I recently came across this article from Tatler* magazine which tentatively poses the question, “should you get a mid-nup?“
A midnuptial agreement (midnup) as the term suggests, is a marital property settlement agreement executed between a husband and wife during the marriage, as opposed to prior to it like the prenuptial or ante-nuptial agreement (prenup). It has no binding force in the Philippines (or in the UK where the magazine is based) which only recognizes prenups but the Tatler article proposes that it should have some persuasive force especially during the compromise or settlement stage (prior to litigation or prior to the time a case is filed in court to dissolve a marriage).
A midnup is said to be useful for women who leave the workforce in the middle of the marriage due to childbirth or to become a full-time stay-at-home-wife. It may be used to set the wife’s monthly compensation from that point forward. By doing so, the woman is safeguarded in the event of the marriage’s dissolution (annulment / declaration of nullity / legal or factual separation), where “your own earning capacity will have been significantly diminished as a result of the decision made for the good of the family.” “As a professional woman, you won’t make that time back. You can’t just walk back into your high-flying career” years later. The article emphasizes,
“You wouldn’t take a new position without compensation in your business life, so why do it in your personal life?”
After spending years watching my mom, who left the banking industry to become a full-time housewife, I must say, I AGREE! While the stay-at-home spouse (wife/husband, we don’t judge =p) may hold vast control over the household budget, there is that pressure to ensure that resources are allocated to needs. Alternatively, one faces the pressure of making sure the money brought home by the working spouse is ENOUGH to defray household costs! That’s waay more pressure than any 9-5 job.
If the non-working spouse earns nothing, he/she will have no disposable income to speak of and will fall at the complete mercy of the working spouse, having to ask permission for each purchase. That’s some fifty shades of control to me. Whether such prior permission is required or not, the stay-at-home spouse will usually feel guilty about every tiny little purchase be it frivolous or otherwise. Particularly for women, I cannot imagine having to ask for approval to buy a particular brand of makeup or shampoo. For a working woman who worked hard to get to where she is at a point in her career, that mere prospect is unthinkable. So a midnup for me is a resounding YES.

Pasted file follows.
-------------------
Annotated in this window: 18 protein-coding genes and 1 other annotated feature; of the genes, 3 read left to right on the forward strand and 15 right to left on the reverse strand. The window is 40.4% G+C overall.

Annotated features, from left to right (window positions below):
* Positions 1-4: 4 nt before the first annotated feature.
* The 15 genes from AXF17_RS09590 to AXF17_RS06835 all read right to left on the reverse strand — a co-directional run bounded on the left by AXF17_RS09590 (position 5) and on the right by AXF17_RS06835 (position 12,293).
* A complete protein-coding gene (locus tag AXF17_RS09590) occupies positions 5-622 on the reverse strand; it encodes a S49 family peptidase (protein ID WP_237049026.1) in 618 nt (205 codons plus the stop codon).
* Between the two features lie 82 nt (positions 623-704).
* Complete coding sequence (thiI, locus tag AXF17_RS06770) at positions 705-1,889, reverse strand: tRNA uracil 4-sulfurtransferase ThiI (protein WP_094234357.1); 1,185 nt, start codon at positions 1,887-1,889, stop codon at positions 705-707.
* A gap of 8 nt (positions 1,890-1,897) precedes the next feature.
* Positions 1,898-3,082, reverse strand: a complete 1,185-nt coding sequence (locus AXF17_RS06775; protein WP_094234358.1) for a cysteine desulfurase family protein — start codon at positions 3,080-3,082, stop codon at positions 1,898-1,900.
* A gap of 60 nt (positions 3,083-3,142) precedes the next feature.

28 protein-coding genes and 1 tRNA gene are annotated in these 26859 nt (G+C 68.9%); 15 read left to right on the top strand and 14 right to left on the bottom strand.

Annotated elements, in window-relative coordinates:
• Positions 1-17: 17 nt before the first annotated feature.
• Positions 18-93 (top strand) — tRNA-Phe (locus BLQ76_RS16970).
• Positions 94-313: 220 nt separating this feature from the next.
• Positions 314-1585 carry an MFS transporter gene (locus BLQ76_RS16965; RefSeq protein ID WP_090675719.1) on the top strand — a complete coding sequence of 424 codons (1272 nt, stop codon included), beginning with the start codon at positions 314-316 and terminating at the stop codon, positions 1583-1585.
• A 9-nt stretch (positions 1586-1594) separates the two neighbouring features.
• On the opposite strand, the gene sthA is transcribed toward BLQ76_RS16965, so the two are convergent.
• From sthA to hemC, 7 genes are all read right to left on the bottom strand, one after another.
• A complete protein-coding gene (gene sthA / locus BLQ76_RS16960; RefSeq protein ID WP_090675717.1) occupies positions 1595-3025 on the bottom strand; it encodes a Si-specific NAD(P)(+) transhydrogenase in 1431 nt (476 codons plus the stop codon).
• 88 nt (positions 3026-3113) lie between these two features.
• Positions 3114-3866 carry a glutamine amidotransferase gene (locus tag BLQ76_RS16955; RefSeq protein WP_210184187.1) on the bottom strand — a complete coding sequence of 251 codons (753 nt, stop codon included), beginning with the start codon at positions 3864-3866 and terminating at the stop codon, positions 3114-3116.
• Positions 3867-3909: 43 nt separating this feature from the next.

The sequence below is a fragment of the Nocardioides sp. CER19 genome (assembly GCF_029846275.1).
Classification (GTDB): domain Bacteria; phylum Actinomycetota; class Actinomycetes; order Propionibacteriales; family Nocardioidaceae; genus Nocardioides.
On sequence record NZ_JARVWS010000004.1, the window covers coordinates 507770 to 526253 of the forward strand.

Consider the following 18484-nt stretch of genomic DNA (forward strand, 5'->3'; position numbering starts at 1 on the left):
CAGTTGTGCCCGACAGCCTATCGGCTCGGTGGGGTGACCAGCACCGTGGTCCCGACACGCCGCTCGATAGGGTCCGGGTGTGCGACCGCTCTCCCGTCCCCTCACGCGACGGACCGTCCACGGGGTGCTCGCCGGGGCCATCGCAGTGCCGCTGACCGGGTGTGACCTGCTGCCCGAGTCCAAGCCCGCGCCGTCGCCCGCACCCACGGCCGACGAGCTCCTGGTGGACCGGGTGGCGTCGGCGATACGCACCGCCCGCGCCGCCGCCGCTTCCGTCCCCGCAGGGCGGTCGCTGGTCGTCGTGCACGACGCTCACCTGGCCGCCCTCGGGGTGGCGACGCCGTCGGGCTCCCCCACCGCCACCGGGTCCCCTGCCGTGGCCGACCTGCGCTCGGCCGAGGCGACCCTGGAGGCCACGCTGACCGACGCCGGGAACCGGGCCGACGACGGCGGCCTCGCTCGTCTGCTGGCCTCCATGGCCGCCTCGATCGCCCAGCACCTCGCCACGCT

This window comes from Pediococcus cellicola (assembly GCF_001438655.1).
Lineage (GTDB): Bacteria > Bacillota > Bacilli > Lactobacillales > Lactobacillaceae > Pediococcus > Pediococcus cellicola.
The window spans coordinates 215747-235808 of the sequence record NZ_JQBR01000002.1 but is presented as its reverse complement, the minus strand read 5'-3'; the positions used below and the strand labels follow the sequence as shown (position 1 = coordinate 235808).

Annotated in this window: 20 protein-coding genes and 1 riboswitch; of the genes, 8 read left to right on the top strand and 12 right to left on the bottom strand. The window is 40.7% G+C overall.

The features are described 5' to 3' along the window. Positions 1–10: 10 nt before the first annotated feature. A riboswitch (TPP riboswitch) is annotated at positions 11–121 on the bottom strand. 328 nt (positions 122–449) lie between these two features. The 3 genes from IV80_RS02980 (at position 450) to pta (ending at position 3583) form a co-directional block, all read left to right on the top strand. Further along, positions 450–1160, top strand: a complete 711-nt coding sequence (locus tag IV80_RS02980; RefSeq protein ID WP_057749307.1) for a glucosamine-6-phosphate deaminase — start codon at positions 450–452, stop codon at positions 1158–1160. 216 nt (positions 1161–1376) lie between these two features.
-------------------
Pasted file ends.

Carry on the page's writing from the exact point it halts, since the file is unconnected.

As I previously emphasized, it is pragmatic to set terms and execute agreements with your spouse when both parties stand on equal footing (both in love, both young with ideally a great career). This holds true not just for prenups but for midnups as well when the woman is at her peak-earning years.
Technically while midnups currently**** hold no binding force** under our Family Code (marriage settlement agreements must be executed prior to the marriage) it is useful in setting the stay-at-home spouse’s compensation should such spouse make the complete jump to full-time houseperson*** duties. Personally, I would not put a dollar (peso) value on monthly compensation. I suggest adopting a percentage approach as your working spouse’s income may exponentially increase over time. Also, a percentage should allow you a share in all earnings including bonuses, etc.
Are midnups and prenups unromantic? Maybe. And I’m sure a lot of people will scoff at the mere idea, until faced with the very real possibility of an annulment or a spouse going astray. However, it never hurts to prepare for the worst while expecting the best. As a woman who worked hard to get to where you are, you owe it to yourself to protect yourself in case sh*t happens.
Will you ever do a prenup or a midnup?
*It’s a 2016 article plucked out from my backlog of reading articles (books, magazines, and comics) just stored on my tablet waiting to be read.
** Midnups in the Philippines may be considered as more of an internal arrangement between a husband and wife as opposed to an iron-clad legally binding agreement. It may be argued that by giving your spouse a fixed monthly compensation, you are making a property settlement agreement, which the Family Code requires to be executed prior to (as opposed to during) the marriage.
***Like in the case of an early-retired person. Future you or me!
****But then, laws are always subject to change.